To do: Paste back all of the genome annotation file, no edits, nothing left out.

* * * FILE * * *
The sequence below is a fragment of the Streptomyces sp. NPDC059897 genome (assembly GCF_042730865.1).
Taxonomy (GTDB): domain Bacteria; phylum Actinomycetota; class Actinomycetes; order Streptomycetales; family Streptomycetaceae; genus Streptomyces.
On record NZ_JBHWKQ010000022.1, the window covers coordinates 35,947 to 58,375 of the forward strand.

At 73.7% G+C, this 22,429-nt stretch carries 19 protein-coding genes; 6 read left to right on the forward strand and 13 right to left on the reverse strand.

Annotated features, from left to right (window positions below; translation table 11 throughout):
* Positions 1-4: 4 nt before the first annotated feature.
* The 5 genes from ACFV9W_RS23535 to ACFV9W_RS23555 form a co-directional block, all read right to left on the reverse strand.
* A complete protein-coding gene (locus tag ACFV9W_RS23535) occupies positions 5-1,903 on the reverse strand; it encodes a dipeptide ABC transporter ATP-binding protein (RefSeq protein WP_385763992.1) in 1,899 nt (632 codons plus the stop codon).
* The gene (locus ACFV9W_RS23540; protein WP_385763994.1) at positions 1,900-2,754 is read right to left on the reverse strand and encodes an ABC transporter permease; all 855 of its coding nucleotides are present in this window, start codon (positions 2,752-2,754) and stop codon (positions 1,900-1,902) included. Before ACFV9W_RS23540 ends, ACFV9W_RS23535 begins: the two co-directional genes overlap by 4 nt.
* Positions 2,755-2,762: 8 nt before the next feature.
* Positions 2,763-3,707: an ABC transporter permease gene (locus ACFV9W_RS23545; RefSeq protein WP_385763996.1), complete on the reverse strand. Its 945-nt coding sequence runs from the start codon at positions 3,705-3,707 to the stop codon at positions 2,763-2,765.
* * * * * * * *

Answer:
The sequence below is a fragment of the Streptomyces sp. NPDC059897 genome (assembly GCF_042730865.1).
Taxonomy (GTDB): domain Bacteria; phylum Actinomycetota; class Actinomycetes; order Streptomycetales; family Streptomycetaceae; genus Streptomyces.
On record NZ_JBHWKQ010000022.1, the window covers coordinates 35,947 to 58,375 of the forward strand.

At 73.7% G+C, this 22,429-nt stretch carries 19 protein-coding genes; 6 read left to right on the forward strand and 13 right to left on the reverse strand.

Annotated features, from left to right (window positions below; translation table 11 throughout):
* Positions 1-4: 4 nt before the first annotated feature.
* The 5 genes from ACFV9W_RS23535 to ACFV9W_RS23555 form a co-directional block, all read right to left on the reverse strand.
* A complete protein-coding gene (locus tag ACFV9W_RS23535) occupies positions 5-1,903 on the reverse strand; it encodes a dipeptide ABC transporter ATP-binding protein (RefSeq protein WP_385763992.1) in 1,899 nt (632 codons plus the stop codon).
* The gene (locus ACFV9W_RS23540; protein WP_385763994.1) at positions 1,900-2,754 is read right to left on the reverse strand and encodes an ABC transporter permease; all 855 of its coding nucleotides are present in this window, start codon (positions 2,752-2,754) and stop codon (positions 1,900-1,902) included. Before ACFV9W_RS23540 ends, ACFV9W_RS23535 begins: the two co-directional genes overlap by 4 nt.
* Positions 2,755-2,762: 8 nt before the next feature.
* Positions 2,763-3,707: an ABC transporter permease gene (locus ACFV9W_RS23545; RefSeq protein WP_385763996.1), complete on the reverse strand. Its 945-nt coding sequence runs from the start codon at positions 3,705-3,707 to the stop codon at positions 2,763-2,765.